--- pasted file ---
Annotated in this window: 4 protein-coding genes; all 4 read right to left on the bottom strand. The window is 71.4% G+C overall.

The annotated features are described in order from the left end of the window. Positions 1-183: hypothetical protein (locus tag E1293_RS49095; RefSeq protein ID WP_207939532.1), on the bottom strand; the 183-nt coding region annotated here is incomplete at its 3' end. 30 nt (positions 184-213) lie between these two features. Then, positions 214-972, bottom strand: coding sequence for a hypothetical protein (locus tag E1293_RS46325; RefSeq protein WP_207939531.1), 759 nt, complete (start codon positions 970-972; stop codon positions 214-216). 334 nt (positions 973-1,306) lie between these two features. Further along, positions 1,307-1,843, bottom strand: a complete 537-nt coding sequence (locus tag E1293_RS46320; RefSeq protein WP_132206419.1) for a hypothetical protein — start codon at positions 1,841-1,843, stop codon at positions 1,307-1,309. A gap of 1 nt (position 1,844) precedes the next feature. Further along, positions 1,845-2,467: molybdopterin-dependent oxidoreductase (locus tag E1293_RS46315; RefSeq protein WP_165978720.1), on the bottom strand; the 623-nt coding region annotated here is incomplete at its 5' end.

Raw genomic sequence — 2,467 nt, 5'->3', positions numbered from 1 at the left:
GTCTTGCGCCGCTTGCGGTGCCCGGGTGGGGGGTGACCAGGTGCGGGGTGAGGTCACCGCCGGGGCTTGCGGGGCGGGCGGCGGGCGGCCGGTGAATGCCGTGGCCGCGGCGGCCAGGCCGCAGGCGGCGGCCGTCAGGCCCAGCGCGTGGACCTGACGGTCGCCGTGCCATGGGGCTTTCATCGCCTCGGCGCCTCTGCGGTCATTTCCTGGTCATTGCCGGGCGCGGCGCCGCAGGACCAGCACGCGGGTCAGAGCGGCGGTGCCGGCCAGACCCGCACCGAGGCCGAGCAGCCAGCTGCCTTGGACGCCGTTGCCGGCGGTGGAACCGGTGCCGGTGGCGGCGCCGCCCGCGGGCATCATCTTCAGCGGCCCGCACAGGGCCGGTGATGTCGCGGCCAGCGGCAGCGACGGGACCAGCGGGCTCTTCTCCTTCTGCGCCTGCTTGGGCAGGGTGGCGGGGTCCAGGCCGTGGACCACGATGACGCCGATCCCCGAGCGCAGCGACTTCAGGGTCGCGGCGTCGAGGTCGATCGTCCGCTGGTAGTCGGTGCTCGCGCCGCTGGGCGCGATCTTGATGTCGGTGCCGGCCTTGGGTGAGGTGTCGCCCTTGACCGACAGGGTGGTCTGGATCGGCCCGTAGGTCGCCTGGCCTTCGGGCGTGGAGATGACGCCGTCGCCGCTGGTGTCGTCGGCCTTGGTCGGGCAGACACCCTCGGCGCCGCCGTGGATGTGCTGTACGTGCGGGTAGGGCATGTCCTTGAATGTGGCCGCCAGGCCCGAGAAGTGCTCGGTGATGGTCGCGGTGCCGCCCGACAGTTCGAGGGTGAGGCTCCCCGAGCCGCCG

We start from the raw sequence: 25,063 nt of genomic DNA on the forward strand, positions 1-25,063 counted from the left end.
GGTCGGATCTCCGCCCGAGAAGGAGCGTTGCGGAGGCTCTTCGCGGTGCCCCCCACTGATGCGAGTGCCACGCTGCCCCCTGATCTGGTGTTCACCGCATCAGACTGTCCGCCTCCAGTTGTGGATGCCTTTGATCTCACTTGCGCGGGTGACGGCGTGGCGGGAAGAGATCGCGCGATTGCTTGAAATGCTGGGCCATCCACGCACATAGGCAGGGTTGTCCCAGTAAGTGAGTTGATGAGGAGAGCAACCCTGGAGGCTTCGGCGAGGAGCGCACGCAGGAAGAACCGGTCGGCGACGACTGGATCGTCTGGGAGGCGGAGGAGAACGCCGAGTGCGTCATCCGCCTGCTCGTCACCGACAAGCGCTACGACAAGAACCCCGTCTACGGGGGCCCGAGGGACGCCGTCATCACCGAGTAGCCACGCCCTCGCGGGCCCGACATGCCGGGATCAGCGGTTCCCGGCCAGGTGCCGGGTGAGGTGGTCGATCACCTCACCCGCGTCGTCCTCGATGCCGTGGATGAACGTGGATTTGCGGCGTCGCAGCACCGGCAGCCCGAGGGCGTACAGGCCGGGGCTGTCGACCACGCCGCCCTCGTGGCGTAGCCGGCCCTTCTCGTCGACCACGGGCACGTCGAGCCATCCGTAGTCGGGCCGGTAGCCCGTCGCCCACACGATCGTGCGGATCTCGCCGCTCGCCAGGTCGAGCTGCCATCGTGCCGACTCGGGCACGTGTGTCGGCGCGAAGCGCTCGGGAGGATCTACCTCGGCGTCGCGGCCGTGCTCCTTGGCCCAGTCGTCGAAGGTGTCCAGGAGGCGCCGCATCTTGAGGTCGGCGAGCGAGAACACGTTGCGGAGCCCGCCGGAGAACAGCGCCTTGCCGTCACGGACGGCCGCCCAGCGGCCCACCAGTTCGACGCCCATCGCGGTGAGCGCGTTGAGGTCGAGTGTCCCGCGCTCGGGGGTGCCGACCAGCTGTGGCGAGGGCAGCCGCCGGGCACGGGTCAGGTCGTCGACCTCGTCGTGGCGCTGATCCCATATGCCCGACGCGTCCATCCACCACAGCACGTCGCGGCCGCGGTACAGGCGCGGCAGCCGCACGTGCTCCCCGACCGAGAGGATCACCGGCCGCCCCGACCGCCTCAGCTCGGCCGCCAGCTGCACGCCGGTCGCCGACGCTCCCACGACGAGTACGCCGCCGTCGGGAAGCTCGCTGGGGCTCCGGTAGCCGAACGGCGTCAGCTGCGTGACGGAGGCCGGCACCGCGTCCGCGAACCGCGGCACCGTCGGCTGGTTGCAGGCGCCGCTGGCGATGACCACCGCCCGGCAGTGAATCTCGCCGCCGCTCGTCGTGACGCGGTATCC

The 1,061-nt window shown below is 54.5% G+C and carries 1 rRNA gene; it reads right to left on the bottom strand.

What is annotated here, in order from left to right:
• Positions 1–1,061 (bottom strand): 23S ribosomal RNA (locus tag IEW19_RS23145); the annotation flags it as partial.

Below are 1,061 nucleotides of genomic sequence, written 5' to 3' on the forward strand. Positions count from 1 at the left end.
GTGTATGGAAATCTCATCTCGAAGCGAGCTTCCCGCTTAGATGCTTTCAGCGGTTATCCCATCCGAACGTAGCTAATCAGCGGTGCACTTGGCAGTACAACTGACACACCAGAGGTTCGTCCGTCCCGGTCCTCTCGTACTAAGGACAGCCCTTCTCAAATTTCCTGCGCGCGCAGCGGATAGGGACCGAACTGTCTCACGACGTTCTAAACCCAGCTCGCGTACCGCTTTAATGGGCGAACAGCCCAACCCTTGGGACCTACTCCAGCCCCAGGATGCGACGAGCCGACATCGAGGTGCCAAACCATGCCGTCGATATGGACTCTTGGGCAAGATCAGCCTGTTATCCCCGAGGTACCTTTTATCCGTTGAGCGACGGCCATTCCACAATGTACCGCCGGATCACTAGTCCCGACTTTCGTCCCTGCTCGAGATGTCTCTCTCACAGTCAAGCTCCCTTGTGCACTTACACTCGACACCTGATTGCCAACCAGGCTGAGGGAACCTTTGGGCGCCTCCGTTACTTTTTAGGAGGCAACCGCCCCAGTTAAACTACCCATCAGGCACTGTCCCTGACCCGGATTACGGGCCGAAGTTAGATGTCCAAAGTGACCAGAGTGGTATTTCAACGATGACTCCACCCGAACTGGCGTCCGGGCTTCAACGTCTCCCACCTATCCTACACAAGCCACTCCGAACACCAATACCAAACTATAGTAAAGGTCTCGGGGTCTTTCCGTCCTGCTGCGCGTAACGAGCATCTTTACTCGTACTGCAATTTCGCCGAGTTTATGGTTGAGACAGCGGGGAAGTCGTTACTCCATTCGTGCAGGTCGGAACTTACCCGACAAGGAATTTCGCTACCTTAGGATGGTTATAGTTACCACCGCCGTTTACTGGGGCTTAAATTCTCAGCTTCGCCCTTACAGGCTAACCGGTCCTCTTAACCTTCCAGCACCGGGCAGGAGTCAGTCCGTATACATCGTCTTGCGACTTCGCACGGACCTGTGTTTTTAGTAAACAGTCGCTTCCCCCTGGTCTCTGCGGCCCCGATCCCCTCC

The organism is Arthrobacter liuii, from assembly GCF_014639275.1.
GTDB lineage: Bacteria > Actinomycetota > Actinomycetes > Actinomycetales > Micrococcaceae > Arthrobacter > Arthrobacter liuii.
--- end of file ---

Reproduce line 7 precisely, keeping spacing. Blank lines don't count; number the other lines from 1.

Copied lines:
The 1,061-nt window shown below is 54.5% G+C and carries 1 rRNA gene; it reads right to left on the bottom strand.